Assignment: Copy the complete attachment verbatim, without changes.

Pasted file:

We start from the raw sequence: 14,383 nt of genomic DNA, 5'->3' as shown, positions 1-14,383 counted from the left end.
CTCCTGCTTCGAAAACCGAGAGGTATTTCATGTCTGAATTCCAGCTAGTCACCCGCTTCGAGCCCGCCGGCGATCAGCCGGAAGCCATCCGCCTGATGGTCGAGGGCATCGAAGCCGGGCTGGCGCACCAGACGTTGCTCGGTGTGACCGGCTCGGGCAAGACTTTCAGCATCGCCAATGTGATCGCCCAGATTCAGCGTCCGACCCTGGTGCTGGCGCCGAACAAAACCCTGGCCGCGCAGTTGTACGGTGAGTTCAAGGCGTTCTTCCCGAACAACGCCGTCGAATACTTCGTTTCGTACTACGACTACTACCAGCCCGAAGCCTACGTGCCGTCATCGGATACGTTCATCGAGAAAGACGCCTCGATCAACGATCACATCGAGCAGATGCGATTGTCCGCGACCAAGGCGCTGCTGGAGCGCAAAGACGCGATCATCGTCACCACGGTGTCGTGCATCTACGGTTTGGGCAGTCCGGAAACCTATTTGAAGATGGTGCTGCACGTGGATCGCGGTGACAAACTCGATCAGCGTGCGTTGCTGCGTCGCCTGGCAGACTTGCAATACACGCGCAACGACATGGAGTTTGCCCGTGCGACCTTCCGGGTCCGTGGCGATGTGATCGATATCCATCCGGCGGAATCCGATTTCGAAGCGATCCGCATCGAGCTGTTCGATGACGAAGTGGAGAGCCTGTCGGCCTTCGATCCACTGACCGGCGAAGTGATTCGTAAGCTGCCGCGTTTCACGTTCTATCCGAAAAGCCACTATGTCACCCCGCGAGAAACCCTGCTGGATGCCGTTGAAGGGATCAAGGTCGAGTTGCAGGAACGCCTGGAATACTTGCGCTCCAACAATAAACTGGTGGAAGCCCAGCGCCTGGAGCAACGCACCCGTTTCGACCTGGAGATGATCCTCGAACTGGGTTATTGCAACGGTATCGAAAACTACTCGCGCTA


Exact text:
We start from the raw sequence: 14,383 nt of genomic DNA, 5'->3' as shown, positions 1-14,383 counted from the left end.
CTCCTGCTTCGAAAACCGAGAGGTATTTCATGTCTGAATTCCAGCTAGTCACCCGCTTCGAGCCCGCCGGCGATCAGCCGGAAGCCATCCGCCTGATGGTCGAGGGCATCGAAGCCGGGCTGGCGCACCAGACGTTGCTCGGTGTGACCGGCTCGGGCAAGACTTTCAGCATCGCCAATGTGATCGCCCAGATTCAGCGTCCGACCCTGGTGCTGGCGCCGAACAAAACCCTGGCCGCGCAGTTGTACGGTGAGTTCAAGGCGTTCTTCCCGAACAACGCCGTCGAATACTTCGTTTCGTACTACGACTACTACCAGCCCGAAGCCTACGTGCCGTCATCGGATACGTTCATCGAGAAAGACGCCTCGATCAACGATCACATCGAGCAGATGCGATTGTCCGCGACCAAGGCGCTGCTGGAGCGCAAAGACGCGATCATCGTCACCACGGTGTCGTGCATCTACGGTTTGGGCAGTCCGGAAACCTATTTGAAGATGGTGCTGCACGTGGATCGCGGTGACAAACTCGATCAGCGTGCGTTGCTGCGTCGCCTGGCAGACTTGCAATACACGCGCAACGACATGGAGTTTGCCCGTGCGACCTTCCGGGTCCGTGGCGATGTGATCGATATCCATCCGGCGGAATCCGATTTCGAAGCGATCCGCATCGAGCTGTTCGATGACGAAGTGGAGAGCCTGTCGGCCTTCGATCCACTGACCGGCGAAGTGATTCGTAAGCTGCCGCGTTTCACGTTCTATCCGAAAAGCCACTATGTCACCCCGCGAGAAACCCTGCTGGATGCCGTTGAAGGGATCAAGGTCGAGTTGCAGGAACGCCTGGAATACTTGCGCTCCAACAATAAACTGGTGGAAGCCCAGCGCCTGGAGCAACGCACCCGTTTCGACCTGGAGATGATCCTCGAACTGGGTTATTGCAACGGTATCGAAAACTACTCGCGCTA